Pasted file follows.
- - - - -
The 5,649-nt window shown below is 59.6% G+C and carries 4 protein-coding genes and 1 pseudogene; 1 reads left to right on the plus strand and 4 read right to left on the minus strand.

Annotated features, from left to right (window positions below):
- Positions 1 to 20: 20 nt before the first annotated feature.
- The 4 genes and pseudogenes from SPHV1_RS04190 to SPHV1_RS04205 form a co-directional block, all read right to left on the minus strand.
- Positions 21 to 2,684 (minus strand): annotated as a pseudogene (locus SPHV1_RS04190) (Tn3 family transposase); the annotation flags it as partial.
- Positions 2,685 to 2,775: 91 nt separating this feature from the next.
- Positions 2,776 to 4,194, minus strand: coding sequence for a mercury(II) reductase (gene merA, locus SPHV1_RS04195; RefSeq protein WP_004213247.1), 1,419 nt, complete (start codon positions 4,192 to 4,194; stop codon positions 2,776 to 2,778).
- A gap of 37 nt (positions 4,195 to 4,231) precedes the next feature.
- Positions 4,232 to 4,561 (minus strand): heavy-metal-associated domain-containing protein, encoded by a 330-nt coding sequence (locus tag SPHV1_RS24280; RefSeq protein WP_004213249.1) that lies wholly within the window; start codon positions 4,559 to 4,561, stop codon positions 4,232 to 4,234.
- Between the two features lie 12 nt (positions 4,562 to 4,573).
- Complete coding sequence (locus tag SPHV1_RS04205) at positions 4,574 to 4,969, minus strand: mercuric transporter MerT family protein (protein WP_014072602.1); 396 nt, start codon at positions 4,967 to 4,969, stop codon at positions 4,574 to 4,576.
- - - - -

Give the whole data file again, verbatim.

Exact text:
The 5,649-nt window shown below is 59.6% G+C and carries 4 protein-coding genes and 1 pseudogene; 1 reads left to right on the plus strand and 4 read right to left on the minus strand.

Annotated features, from left to right (window positions below):
- Positions 1 to 20: 20 nt before the first annotated feature.
- The 4 genes and pseudogenes from SPHV1_RS04190 to SPHV1_RS04205 form a co-directional block, all read right to left on the minus strand.
- Positions 21 to 2,684 (minus strand): annotated as a pseudogene (locus SPHV1_RS04190) (Tn3 family transposase); the annotation flags it as partial.
- Positions 2,685 to 2,775: 91 nt separating this feature from the next.
- Positions 2,776 to 4,194, minus strand: coding sequence for a mercury(II) reductase (gene merA, locus SPHV1_RS04195; RefSeq protein WP_004213247.1), 1,419 nt, complete (start codon positions 4,192 to 4,194; stop codon positions 2,776 to 2,778).
- A gap of 37 nt (positions 4,195 to 4,231) precedes the next feature.
- Positions 4,232 to 4,561 (minus strand): heavy-metal-associated domain-containing protein, encoded by a 330-nt coding sequence (locus tag SPHV1_RS24280; RefSeq protein WP_004213249.1) that lies wholly within the window; start codon positions 4,559 to 4,561, stop codon positions 4,232 to 4,234.
- Between the two features lie 12 nt (positions 4,562 to 4,573).
- Complete coding sequence (locus tag SPHV1_RS04205) at positions 4,574 to 4,969, minus strand: mercuric transporter MerT family protein (protein WP_014072602.1); 396 nt, start codon at positions 4,967 to 4,969, stop codon at positions 4,574 to 4,576.